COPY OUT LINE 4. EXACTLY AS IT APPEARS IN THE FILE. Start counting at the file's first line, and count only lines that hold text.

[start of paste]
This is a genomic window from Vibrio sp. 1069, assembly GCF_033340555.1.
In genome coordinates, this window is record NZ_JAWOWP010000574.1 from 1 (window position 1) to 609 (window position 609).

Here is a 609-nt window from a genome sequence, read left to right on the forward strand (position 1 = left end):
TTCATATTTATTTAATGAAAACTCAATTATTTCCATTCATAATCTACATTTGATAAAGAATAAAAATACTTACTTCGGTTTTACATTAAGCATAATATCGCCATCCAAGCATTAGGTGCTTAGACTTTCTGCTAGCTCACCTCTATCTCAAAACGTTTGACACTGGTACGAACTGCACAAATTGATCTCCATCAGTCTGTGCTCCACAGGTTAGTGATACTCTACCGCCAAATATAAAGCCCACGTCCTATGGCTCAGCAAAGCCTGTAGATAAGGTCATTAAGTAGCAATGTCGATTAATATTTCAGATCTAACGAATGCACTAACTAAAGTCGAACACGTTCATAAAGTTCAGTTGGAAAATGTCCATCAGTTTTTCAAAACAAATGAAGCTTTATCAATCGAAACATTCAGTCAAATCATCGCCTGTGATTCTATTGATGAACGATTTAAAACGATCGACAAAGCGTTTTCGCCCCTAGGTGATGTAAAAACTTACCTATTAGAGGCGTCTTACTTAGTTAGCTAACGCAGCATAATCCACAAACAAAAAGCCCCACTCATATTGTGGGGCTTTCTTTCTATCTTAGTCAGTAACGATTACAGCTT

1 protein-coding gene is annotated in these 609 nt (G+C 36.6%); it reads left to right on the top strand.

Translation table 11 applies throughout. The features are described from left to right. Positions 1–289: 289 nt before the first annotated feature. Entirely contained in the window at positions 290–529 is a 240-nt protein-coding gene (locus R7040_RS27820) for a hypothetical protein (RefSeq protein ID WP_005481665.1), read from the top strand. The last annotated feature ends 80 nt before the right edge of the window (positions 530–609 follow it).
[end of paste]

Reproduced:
TTCATATTTATTTAATGAAAACTCAATTATTTCCATTCATAATCTACATTTGATAAAGAATAAAAATACTTACTTCGGTTTTACATTAAGCATAATATCGCCATCCAAGCATTAGGTGCTTAGACTTTCTGCTAGCTCACCTCTATCTCAAAACGTTTGACACTGGTACGAACTGCACAAATTGATCTCCATCAGTCTGTGCTCCACAGGTTAGTGATACTCTACCGCCAAATATAAAGCCCACGTCCTATGGCTCAGCAAAGCCTGTAGATAAGGTCATTAAGTAGCAATGTCGATTAATATTTCAGATCTAACGAATGCACTAACTAAAGTCGAACACGTTCATAAAGTTCAGTTGGAAAATGTCCATCAGTTTTTCAAAACAAATGAAGCTTTATCAATCGAAACATTCAGTCAAATCATCGCCTGTGATTCTATTGATGAACGATTTAAAACGATCGACAAAGCGTTTTCGCCCCTAGGTGATGTAAAAACTTACCTATTAGAGGCGTCTTACTTAGTTAGCTAACGCAGCATAATCCACAAACAAAAAGCCCCACTCATATTGTGGGGCTTTCTTTCTATCTTAGTCAGTAACGATTACAGCTT